The Trump rally that has sent stocks almost 10% higher since the election, up to record highs, could be in jeopardy.
It’s been based largely on expectations for tax reform, deregulation and, to a lesser extent, a major infrastructure spending package, but now expectations for tax reform seem to be shifting.
“Tax reform could take 10 to 18 months to pass, with a growing risk that it won’t be as dramatic as advertised two months ago,” wrote Greg Valliere, chief global strategist at Horizon Investments in his latest Capital Notes.
The sticking point is a border adjustment tax, which would increase taxes on companies that import products such as retailers while cutting them for exporters, raising $1 trillion over 10 years. Major retailers like Target and Walmart, which import many goods, oppose this tax, and that’s complicating efforts to pass any tax measure, according to Valliere.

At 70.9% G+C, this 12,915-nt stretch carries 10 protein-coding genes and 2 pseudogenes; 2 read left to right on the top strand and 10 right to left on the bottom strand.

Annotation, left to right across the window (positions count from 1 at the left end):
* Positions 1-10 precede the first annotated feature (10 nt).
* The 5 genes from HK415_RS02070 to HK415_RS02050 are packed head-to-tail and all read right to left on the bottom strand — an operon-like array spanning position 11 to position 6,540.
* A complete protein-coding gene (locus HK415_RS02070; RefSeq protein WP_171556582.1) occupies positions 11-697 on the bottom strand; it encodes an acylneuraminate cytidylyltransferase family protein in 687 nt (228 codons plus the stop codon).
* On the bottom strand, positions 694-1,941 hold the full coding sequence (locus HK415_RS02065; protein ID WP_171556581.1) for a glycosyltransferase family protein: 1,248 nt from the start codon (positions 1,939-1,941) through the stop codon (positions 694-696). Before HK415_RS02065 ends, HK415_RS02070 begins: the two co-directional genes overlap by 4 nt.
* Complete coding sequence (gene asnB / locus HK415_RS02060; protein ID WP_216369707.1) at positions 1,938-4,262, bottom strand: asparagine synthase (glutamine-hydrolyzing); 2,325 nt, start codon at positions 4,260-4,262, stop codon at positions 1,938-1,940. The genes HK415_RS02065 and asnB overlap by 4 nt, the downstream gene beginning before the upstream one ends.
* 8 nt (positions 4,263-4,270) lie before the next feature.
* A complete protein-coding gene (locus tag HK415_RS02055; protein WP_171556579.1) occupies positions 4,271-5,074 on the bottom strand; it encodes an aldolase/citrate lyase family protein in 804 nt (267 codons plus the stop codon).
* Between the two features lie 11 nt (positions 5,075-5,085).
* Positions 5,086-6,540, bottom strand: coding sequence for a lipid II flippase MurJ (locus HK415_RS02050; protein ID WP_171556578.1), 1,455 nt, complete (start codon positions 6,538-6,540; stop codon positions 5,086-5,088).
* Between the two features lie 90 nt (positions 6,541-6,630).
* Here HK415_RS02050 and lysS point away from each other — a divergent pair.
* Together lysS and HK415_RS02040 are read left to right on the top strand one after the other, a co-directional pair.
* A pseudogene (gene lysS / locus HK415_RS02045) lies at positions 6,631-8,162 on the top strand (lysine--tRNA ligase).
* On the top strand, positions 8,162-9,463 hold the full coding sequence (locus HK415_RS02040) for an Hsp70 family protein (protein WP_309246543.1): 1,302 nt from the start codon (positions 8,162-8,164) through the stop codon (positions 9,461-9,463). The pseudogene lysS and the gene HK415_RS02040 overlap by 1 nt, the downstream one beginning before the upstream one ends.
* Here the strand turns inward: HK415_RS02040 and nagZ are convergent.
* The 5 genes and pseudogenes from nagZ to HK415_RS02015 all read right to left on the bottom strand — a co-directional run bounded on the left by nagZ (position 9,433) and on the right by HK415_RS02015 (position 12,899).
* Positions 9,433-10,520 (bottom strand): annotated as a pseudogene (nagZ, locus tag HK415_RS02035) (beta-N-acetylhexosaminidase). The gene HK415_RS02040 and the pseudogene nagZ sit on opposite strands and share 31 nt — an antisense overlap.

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“The specifics of tax policy are going to make a big difference,” says Hugh Johnson, chairman and chief investment officer of Hugh Johnson Advisors.
He foresees a struggle between those Republicans who want to offset tax cuts with revenue raisers such as the border tax and elimination of the corporate tax deduction for interest payments and those who aren’t as concerned about the offsets.
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Those offsets “really count,” says Johnson, so “nobody knows what the configuration of the tax cuts will be or the timing. … If there is no border adjustability tax there may be no tax cuts at all or not until 2018.”
Despite those concerns Johnson is maintaining his stock allocations, but not adding to them.
Mohammed El-Erian, chief economic advisor of Allianz and former CEO of PIMCO, sees a different tug-of-war affecting stocks, one between tax reform, infrastructure spending and deregulation, which offer the prospect of “healthy reflation” and policies such as trade protectionism that risk stagflation, according to a recent Bloomberg View post.